A Nevada-based doctor and his office manager wife are facing charges for an alleged fraudulent scheme involving approximately $1.3 million in COVID-19 pandemic relief loans. The loans were procured through the Economic Injury Disaster Loan (EIDL) program and the Paycheck Protection Program (PPP), as unveiled by the indictment unsealed yesterday.

Kofi Sarfo, 58, a medical doctor and owner and president of Vista Medical Associates, a Las Vegas medical practice, and his wife, Rose Sarfo, 54, the office manager and treasurer of the practice, are implicated in the case. The couple allegedly conspired to submit false loan applications to obtain EIDL and PPP pandemic relief funds. However, instead of utilizing the funds for their business, as per their loan application statements, the Sarfos are accused of using the funds to invest in stocks and cryptocurrency.

The charges include one count of conspiracy to commit wire fraud and four counts of wire fraud against both individuals. Additionally, Kofi Sarfo faces a separate charge of money laundering. If convicted, they could face a maximum penalty of 20 years in prison for conspiracy to commit wire fraud and for each count of wire fraud. Moreover, Kofi Sarfo could face an additional penalty of 10 years in prison for the money laundering charge.

Small businesses around the country, particularly in the healthcare sector, should take note of this incident as a cautionary tale. It highlights the need for full transparency when applying for government relief funds and the consequences of fraudulent activity.

The case is being investigated by the FBI Las Vegas Field Office, with Trial Attorney Kyle Crawford of the Criminal Division’s Fraud Section leading the prosecution.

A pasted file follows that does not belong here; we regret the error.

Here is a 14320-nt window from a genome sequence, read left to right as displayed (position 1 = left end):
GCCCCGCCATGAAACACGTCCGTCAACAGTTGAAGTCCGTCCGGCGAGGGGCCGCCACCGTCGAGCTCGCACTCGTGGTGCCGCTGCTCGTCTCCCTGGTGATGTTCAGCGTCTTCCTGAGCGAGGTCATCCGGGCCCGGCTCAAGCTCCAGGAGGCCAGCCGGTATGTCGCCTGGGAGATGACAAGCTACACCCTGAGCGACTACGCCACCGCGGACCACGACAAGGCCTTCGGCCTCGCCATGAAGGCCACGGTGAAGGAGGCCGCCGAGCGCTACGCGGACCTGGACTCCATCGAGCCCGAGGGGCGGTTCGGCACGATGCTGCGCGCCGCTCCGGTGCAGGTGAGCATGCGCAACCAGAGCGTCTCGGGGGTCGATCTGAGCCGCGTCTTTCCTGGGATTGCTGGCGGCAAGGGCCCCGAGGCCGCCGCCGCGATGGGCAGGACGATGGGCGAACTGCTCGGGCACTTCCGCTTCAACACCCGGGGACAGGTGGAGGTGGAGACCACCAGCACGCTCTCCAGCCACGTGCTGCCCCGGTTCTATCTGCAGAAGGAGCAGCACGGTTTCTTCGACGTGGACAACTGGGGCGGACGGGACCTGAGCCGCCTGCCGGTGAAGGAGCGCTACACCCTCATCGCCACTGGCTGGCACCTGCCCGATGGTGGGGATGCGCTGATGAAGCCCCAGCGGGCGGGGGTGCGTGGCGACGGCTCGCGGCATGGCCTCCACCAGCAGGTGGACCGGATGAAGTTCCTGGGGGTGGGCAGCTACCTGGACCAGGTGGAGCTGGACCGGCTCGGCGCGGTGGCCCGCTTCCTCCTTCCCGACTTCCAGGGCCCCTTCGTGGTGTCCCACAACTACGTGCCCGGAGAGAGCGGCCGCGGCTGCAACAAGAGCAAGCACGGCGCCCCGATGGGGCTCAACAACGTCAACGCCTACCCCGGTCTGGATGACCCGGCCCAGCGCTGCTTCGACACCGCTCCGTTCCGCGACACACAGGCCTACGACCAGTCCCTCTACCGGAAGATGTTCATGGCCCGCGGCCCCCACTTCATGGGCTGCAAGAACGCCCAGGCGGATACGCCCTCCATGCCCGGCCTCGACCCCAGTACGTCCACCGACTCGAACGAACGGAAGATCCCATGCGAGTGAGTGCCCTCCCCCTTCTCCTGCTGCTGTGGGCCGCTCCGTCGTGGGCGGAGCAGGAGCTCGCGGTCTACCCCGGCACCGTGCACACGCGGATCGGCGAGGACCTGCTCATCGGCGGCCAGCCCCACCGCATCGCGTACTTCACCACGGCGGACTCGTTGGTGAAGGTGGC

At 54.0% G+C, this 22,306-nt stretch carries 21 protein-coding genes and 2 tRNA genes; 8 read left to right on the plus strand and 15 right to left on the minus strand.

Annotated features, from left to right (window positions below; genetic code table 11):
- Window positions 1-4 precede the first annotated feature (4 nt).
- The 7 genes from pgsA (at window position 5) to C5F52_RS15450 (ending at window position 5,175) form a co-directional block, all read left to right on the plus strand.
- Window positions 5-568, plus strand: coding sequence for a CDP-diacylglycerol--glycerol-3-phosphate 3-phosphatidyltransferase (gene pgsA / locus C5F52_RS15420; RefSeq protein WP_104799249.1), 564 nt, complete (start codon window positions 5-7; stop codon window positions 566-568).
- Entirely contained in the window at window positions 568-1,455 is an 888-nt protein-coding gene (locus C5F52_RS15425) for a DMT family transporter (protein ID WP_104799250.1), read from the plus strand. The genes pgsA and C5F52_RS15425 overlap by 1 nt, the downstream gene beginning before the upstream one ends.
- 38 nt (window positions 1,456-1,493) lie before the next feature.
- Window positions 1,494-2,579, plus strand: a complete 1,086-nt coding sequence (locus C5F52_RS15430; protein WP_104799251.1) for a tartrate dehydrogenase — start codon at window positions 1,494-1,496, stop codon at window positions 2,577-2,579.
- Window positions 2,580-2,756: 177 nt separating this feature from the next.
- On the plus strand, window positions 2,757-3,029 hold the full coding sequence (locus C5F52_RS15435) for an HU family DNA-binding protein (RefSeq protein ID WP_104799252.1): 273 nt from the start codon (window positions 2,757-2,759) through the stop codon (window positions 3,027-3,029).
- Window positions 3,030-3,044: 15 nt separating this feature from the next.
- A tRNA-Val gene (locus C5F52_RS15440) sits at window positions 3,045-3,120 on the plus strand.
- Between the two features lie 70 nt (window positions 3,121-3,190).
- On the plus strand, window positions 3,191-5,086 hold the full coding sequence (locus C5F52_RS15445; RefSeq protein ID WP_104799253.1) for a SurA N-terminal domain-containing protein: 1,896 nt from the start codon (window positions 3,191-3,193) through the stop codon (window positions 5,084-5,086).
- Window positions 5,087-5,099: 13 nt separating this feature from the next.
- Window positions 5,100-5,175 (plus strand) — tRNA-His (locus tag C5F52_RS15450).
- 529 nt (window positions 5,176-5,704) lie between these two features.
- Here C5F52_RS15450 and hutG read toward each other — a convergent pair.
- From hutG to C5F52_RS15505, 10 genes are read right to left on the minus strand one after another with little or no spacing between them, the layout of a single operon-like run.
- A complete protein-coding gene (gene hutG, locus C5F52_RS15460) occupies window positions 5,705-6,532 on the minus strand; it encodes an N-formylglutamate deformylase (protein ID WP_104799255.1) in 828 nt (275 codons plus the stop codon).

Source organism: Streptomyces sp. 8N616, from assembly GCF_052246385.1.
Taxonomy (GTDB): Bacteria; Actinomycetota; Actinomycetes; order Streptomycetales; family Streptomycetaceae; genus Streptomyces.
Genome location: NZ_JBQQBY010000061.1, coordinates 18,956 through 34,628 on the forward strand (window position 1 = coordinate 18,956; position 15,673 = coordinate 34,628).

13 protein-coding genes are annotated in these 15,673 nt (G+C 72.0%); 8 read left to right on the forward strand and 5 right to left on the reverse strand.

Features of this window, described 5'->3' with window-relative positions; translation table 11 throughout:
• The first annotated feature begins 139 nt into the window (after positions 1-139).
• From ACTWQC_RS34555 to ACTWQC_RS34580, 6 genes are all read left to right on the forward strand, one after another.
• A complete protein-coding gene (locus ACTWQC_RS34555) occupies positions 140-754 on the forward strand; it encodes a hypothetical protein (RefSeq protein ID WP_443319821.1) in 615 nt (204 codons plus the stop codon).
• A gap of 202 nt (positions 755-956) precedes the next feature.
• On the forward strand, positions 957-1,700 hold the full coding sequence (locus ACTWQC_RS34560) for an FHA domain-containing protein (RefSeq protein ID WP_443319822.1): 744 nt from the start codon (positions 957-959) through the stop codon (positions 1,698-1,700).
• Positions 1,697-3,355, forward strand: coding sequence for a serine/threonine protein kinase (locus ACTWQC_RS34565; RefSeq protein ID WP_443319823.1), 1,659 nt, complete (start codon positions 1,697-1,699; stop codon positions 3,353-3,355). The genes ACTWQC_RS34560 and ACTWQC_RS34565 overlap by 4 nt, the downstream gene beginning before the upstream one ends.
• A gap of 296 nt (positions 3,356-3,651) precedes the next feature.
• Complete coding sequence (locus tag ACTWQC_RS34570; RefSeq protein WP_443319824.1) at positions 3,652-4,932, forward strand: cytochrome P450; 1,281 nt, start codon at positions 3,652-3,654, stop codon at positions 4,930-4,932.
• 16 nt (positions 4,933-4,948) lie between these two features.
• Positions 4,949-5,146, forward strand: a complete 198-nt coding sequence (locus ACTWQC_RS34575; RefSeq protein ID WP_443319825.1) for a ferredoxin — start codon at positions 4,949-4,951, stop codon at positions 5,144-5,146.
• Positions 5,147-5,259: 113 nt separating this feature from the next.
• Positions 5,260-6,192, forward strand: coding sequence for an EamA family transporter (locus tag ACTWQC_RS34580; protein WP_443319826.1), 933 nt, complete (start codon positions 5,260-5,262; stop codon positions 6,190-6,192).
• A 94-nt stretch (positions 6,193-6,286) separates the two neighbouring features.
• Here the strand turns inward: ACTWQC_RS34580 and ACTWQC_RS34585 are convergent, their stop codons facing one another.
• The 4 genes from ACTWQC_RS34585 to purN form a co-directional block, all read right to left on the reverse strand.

The Department of Justice established the COVID-19 Fraud Enforcement Task Force in May 2021 to consolidate the resources of various agencies and improve efforts to investigate and prevent pandemic-related fraud. The task force is designed to identify, prosecute, and thwart the most egregious domestic and international criminal actors and assist agencies tasked with administering relief programs. The objective is to prevent fraud by integrating existing coordination mechanisms, identifying resources and techniques to reveal fraudulent actors and their schemes, and sharing insights gained from prior enforcement efforts.

For more information on the department’s response to the pandemic and related fraud, visit www.justice.gov/coronavirus. Small business owners are encouraged to stay informed about potential fraud schemes related to pandemic relief funds.

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This article, “Nevada Medical Practice Owners Face Charges Over $1.3M COVID-19 Loan Fraud” was first published on Small Business Trends

Source: Small Business Trends

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